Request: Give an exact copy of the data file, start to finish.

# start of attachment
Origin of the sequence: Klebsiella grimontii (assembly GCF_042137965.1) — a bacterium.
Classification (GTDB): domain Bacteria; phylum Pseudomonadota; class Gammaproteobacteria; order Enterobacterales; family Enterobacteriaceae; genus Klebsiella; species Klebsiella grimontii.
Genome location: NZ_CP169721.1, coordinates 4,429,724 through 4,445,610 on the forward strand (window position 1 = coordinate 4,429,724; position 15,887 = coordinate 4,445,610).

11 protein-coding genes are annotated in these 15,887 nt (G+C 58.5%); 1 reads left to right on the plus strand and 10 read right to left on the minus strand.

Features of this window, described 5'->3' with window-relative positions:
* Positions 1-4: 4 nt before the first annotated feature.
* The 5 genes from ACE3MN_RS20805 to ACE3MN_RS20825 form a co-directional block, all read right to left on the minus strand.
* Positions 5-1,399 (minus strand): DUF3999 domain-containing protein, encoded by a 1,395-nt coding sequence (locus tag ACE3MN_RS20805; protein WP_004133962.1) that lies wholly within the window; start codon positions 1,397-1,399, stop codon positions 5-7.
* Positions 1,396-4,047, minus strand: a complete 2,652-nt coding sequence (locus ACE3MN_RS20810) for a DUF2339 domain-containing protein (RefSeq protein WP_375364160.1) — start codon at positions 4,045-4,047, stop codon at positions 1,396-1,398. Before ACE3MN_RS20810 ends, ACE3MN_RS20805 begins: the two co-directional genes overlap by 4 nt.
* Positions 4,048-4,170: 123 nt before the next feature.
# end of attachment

Origin of the sequence: Klebsiella grimontii (assembly GCF_042137965.1) — a bacterium.
Classification (GTDB): domain Bacteria; phylum Pseudomonadota; class Gammaproteobacteria; order Enterobacterales; family Enterobacteriaceae; genus Klebsiella; species Klebsiella grimontii.
Genome location: NZ_CP169721.1, coordinates 4,429,724 through 4,445,610 on the forward strand (window position 1 = coordinate 4,429,724; position 15,887 = coordinate 4,445,610).

11 protein-coding genes are annotated in these 15,887 nt (G+C 58.5%); 1 reads left to right on the plus strand and 10 read right to left on the minus strand.

Features of this window, described 5'->3' with window-relative positions:
* Positions 1-4: 4 nt before the first annotated feature.
* The 5 genes from ACE3MN_RS20805 to ACE3MN_RS20825 form a co-directional block, all read right to left on the minus strand.
* Positions 5-1,399 (minus strand): DUF3999 domain-containing protein, encoded by a 1,395-nt coding sequence (locus tag ACE3MN_RS20805; protein WP_004133962.1) that lies wholly within the window; start codon positions 1,397-1,399, stop codon positions 5-7.
* Positions 1,396-4,047, minus strand: a complete 2,652-nt coding sequence (locus ACE3MN_RS20810) for a DUF2339 domain-containing protein (RefSeq protein WP_375364160.1) — start codon at positions 4,045-4,047, stop codon at positions 1,396-1,398. Before ACE3MN_RS20810 ends, ACE3MN_RS20805 begins: the two co-directional genes overlap by 4 nt.
* Positions 4,048-4,170: 123 nt before the next feature.